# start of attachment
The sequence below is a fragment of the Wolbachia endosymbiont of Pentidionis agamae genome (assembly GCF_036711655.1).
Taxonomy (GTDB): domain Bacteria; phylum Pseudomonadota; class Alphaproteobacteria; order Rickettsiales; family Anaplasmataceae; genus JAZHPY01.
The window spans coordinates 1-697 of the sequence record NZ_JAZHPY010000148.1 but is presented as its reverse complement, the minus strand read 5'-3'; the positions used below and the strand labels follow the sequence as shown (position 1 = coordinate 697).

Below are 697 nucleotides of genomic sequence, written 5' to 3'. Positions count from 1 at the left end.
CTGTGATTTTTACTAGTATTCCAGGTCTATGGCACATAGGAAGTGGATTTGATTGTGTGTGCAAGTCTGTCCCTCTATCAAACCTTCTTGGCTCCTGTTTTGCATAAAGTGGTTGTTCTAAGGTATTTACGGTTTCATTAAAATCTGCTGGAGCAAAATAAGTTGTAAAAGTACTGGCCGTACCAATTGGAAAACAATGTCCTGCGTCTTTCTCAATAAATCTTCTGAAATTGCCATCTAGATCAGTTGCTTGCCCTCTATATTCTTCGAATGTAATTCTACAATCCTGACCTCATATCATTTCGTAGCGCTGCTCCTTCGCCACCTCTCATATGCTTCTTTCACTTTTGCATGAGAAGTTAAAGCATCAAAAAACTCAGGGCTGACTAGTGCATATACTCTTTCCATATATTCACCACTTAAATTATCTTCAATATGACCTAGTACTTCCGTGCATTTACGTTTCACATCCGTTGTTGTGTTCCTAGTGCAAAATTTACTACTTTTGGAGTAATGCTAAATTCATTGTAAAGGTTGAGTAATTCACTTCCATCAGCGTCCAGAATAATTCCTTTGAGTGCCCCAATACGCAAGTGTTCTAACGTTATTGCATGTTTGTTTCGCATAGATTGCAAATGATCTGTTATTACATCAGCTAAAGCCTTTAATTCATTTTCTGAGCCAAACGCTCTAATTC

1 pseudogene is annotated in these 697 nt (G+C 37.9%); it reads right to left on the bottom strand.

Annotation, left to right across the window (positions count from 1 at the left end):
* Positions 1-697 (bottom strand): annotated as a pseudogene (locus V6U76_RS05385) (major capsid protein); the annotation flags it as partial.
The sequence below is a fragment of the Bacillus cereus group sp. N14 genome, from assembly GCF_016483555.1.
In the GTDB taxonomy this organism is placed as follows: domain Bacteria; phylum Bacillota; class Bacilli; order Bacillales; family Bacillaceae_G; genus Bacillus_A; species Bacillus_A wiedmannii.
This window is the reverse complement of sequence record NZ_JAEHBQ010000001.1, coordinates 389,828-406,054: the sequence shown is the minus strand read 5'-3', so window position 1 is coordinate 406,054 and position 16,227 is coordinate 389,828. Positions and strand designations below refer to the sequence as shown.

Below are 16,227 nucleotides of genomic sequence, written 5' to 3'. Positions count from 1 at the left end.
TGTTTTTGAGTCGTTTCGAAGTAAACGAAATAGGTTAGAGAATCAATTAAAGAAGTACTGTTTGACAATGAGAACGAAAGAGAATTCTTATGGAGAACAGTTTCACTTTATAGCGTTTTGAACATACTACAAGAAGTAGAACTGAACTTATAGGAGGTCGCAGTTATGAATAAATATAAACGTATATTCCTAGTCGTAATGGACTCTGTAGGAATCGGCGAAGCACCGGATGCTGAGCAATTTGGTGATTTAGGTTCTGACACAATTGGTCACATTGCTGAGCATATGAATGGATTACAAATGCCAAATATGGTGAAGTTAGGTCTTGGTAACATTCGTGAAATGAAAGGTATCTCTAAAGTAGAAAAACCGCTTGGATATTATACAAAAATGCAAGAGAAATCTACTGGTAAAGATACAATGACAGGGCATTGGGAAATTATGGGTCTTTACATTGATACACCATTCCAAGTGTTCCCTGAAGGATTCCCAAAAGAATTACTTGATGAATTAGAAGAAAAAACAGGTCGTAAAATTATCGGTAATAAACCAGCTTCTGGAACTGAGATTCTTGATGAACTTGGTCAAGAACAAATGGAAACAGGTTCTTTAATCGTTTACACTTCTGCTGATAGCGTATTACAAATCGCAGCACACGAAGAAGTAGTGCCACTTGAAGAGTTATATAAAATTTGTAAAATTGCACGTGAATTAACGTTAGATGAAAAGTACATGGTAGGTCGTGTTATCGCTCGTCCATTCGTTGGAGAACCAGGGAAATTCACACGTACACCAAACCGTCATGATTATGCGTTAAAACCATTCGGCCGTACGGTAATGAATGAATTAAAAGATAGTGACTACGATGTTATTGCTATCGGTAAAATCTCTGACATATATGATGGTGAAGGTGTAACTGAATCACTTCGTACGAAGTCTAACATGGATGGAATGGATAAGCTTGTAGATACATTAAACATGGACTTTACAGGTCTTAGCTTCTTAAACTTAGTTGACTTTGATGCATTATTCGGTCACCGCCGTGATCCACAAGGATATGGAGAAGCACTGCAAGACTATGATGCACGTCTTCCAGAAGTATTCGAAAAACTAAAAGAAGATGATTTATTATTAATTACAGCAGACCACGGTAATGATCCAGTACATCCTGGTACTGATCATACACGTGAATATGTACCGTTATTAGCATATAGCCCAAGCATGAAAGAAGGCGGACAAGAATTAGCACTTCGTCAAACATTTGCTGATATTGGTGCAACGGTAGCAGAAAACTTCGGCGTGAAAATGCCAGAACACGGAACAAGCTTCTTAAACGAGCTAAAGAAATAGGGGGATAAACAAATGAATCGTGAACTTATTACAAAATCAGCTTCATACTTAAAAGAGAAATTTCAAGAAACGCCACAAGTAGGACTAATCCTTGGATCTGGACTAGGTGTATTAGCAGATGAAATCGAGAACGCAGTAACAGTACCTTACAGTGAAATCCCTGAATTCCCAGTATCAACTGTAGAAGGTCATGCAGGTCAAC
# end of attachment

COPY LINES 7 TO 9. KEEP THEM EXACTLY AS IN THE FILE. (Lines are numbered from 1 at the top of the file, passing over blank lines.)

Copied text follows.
Annotation, left to right across the window (positions count from 1 at the left end):
* Positions 1-697 (bottom strand): annotated as a pseudogene (locus V6U76_RS05385) (major capsid protein); the annotation flags it as partial.
The sequence below is a fragment of the Bacillus cereus group sp. N14 genome, from assembly GCF_016483555.1.